Article: New year's day
New year's day
When most anime fans talk about the holidays they will mention what anime related goodies they got for Christmas. While I did receive my fair share of such things I have something better to talk about. On new year's day I visited a Shinto Shrine.
Now some of you are asking how was I able to visit a Shinto shrine, After all aren't they all in Japan? Actually most of them are but there is one in America. It is called the Tsubaki shrine. It is actually a branch shrine of a 2000 year old one in Japan. As luck would have it I it only takes about a half hour drive to get there. Knowing that New year's day is a big day for Shinto I decided to finally go.
It was a cold, cloudy day like many winter days in western Washington. You wouldn't think that it would be important except for the first thing that you do when you go to a shrine in wash your hands, in cold outside water. I am telling you right now, inner peace be damned, I am not standing under a waterfall.
Unlike a Christian church a Shinto shrine doesn't hold a regular weekly meeting that you have to attend or be sent to hell. Even on an important day like New year's day there isn't a single service but there was several services occurring every 45 minutes
The ceremony itself was interesting to watch. There was little audience participation beyond the occasional bow. The priest spoke entirely in Japanese. I could barely understand a word since it was a chant. It was difficult to sit through since in a Shinto ceremony you sit in the seiza position which is very uncomfortable. I lasted longer in that position than most, even some of the Asian people.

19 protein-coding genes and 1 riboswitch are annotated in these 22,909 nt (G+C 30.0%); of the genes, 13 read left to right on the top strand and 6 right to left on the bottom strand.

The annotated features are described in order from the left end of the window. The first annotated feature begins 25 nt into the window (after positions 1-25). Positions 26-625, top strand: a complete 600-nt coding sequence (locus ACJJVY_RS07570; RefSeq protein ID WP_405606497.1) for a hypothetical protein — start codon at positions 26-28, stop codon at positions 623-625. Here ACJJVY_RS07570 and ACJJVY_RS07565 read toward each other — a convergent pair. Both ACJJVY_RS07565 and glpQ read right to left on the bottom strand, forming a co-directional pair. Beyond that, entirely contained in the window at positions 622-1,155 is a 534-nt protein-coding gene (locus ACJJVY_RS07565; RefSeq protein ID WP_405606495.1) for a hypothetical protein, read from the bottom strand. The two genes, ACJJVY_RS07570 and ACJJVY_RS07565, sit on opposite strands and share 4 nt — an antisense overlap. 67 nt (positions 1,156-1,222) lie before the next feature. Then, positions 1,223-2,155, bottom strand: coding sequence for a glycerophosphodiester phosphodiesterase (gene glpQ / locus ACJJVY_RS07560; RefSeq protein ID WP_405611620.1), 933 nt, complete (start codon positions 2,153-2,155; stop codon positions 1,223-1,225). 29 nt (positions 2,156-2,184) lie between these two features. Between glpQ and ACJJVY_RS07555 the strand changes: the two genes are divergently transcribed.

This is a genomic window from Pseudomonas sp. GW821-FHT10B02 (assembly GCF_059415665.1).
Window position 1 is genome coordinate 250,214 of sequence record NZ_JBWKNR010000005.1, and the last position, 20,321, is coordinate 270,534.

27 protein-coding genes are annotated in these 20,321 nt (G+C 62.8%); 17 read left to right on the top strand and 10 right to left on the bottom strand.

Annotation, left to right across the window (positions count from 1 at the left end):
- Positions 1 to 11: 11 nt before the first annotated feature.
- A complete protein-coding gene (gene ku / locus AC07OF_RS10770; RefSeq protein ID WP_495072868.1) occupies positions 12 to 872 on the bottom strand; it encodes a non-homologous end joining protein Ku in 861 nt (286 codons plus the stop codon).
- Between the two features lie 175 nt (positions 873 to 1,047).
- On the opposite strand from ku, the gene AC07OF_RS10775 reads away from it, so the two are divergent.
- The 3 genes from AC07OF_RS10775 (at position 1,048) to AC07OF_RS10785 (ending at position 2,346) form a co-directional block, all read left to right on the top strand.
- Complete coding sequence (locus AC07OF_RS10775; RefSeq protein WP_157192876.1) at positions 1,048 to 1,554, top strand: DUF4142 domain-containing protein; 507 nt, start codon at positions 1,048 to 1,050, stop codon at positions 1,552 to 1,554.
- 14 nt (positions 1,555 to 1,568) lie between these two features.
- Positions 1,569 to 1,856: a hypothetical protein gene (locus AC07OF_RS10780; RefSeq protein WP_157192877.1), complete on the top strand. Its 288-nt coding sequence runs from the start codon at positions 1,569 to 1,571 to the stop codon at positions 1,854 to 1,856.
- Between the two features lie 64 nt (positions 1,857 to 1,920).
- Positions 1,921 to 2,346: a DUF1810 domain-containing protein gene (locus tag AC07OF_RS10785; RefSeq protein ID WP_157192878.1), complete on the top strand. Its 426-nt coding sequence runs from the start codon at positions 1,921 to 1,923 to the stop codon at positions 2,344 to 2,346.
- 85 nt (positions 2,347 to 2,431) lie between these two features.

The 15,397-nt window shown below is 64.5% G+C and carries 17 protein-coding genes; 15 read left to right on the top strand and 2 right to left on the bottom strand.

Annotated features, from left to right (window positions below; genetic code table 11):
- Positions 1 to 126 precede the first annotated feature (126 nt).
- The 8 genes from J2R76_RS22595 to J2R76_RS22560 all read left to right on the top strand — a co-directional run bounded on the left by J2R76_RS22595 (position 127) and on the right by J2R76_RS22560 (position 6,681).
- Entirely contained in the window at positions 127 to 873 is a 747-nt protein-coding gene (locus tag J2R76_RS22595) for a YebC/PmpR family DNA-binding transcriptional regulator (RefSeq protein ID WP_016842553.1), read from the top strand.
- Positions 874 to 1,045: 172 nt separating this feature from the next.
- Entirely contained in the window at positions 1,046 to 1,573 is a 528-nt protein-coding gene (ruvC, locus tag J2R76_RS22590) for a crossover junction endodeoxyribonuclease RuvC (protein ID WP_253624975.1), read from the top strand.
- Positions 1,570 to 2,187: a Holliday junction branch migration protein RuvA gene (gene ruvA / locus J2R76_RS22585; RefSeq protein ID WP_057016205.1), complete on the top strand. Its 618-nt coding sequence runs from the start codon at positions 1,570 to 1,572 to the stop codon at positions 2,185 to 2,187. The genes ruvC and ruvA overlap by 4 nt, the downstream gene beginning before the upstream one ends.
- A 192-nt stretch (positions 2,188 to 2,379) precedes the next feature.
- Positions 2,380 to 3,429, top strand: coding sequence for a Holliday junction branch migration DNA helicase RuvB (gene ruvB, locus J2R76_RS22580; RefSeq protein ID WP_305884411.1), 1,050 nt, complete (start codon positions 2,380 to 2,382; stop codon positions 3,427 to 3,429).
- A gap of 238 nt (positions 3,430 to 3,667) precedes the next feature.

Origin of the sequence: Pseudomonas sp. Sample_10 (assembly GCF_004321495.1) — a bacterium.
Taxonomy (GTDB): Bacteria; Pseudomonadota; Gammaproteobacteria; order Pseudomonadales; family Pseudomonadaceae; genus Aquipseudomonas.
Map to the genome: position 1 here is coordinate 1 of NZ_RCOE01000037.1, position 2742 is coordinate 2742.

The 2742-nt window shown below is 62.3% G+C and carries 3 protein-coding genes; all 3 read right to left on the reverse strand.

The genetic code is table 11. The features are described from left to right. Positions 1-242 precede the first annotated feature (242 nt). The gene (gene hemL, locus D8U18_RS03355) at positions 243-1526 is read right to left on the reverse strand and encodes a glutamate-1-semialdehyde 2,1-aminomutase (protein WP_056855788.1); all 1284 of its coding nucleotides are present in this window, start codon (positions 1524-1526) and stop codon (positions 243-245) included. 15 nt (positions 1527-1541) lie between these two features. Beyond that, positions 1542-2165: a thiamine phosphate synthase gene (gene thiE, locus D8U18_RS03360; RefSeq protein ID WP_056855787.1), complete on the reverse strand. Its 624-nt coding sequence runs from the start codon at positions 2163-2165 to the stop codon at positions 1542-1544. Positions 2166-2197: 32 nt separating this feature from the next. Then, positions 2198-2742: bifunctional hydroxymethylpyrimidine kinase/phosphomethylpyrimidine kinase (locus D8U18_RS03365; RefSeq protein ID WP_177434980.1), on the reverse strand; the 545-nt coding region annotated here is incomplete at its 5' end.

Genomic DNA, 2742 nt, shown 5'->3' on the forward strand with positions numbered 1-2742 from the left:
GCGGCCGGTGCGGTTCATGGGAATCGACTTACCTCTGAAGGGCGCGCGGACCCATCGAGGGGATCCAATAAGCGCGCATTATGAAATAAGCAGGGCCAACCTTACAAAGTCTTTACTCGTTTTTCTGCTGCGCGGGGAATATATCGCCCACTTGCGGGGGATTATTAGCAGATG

After the ceremony there were various temple wares that could be bought. Most of those are various charms and lucky objects. I bought a charm to improve artistic talent and a book written by the high priest of the main Tsubaki shrine.
While at the table I asked the priest about fortune telling, since from the various anime show I have watched it is something that people do on New year's day. He told me that the Omokuji (the exact word for the type of fortune telling) was in a different building. Following his directions I saw a booth with a woman who told me to shake a wooden cylinder and a stick will fall out. The stick had a number on it. The lady gave me a piece of paper with a number on it corresponding to the one on the stick. A got a decent fortune and then was on my way.
For those of you who are curious I did see a Miko but she only appeared for about 2 seconds before ducking into a doorway. My trip to the shrine was entertaining and enlightening. I plan to go again when I get the chance.